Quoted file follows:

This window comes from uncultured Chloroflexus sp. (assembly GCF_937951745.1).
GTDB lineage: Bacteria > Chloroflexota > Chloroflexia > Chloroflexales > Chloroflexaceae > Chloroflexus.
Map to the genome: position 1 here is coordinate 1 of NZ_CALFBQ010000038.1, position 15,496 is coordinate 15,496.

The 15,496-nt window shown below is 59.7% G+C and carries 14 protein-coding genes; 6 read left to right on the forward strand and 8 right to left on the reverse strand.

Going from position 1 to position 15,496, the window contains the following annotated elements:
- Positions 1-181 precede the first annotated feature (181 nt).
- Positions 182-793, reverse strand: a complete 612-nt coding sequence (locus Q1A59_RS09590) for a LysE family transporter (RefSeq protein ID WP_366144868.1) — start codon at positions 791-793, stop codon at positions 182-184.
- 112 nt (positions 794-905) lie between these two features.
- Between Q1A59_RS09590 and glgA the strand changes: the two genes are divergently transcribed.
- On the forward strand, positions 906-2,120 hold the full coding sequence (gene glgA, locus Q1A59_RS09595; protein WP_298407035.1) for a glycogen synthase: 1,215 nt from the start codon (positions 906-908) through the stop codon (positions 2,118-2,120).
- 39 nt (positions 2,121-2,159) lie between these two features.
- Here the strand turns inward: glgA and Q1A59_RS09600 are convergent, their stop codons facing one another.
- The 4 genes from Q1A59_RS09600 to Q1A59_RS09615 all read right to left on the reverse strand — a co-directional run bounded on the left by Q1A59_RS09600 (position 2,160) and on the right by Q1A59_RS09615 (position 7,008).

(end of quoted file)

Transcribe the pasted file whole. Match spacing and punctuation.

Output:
This window comes from uncultured Chloroflexus sp. (assembly GCF_937951745.1).
GTDB lineage: Bacteria > Chloroflexota > Chloroflexia > Chloroflexales > Chloroflexaceae > Chloroflexus.
Map to the genome: position 1 here is coordinate 1 of NZ_CALFBQ010000038.1, position 15,496 is coordinate 15,496.

The 15,496-nt window shown below is 59.7% G+C and carries 14 protein-coding genes; 6 read left to right on the forward strand and 8 right to left on the reverse strand.

Going from position 1 to position 15,496, the window contains the following annotated elements:
- Positions 1-181 precede the first annotated feature (181 nt).
- Positions 182-793, reverse strand: a complete 612-nt coding sequence (locus Q1A59_RS09590) for a LysE family transporter (RefSeq protein ID WP_366144868.1) — start codon at positions 791-793, stop codon at positions 182-184.
- 112 nt (positions 794-905) lie between these two features.
- Between Q1A59_RS09590 and glgA the strand changes: the two genes are divergently transcribed.
- On the forward strand, positions 906-2,120 hold the full coding sequence (gene glgA, locus Q1A59_RS09595; protein WP_298407035.1) for a glycogen synthase: 1,215 nt from the start codon (positions 906-908) through the stop codon (positions 2,118-2,120).
- 39 nt (positions 2,121-2,159) lie between these two features.
- Here the strand turns inward: glgA and Q1A59_RS09600 are convergent, their stop codons facing one another.
- The 4 genes from Q1A59_RS09600 to Q1A59_RS09615 all read right to left on the reverse strand — a co-directional run bounded on the left by Q1A59_RS09600 (position 2,160) and on the right by Q1A59_RS09615 (position 7,008).